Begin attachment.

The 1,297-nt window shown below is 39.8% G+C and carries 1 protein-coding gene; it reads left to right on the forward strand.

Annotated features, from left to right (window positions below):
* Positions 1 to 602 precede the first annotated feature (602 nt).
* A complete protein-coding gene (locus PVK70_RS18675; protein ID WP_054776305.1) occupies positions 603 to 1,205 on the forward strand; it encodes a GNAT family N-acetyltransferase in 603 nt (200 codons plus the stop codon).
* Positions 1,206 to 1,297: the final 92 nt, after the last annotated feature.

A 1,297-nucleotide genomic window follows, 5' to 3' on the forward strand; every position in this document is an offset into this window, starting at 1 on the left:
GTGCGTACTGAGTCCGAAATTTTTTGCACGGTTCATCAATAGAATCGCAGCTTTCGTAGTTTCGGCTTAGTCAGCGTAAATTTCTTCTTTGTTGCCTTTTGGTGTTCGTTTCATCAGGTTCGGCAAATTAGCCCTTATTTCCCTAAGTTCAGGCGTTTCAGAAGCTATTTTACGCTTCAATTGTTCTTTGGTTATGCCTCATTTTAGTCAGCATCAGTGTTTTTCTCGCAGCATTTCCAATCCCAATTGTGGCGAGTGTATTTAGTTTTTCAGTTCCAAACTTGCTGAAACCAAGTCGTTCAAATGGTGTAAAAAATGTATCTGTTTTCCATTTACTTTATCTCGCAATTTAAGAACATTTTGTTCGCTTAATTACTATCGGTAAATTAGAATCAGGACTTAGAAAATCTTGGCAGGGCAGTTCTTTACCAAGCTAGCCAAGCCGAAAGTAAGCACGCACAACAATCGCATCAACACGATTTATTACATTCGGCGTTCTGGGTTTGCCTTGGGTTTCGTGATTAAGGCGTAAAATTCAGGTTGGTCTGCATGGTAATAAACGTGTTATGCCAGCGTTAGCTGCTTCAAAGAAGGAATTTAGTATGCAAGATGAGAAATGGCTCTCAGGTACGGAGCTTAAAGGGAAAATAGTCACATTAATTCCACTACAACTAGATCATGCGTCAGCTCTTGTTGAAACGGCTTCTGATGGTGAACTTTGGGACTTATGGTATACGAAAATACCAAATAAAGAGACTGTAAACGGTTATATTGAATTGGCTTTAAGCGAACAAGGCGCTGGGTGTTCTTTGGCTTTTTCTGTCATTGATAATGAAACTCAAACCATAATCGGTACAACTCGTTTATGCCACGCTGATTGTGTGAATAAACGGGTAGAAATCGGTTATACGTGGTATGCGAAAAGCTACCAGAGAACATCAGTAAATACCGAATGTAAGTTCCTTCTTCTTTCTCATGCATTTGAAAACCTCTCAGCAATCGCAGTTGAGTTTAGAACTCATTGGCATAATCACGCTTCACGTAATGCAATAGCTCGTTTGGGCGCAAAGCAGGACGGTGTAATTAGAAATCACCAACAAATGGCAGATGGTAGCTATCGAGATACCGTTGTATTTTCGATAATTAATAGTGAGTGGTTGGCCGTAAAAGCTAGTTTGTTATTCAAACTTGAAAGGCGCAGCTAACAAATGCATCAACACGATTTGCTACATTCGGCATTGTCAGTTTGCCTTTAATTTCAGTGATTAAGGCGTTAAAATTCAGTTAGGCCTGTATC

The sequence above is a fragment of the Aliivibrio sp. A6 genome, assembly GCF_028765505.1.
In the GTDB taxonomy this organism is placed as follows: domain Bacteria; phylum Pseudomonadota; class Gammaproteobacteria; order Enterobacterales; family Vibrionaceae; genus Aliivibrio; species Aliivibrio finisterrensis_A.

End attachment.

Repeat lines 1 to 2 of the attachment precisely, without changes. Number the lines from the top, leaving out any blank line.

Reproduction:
The 1,297-nt window shown below is 39.8% G+C and carries 1 protein-coding gene; it reads left to right on the forward strand.

Annotated features, from left to right (window positions below):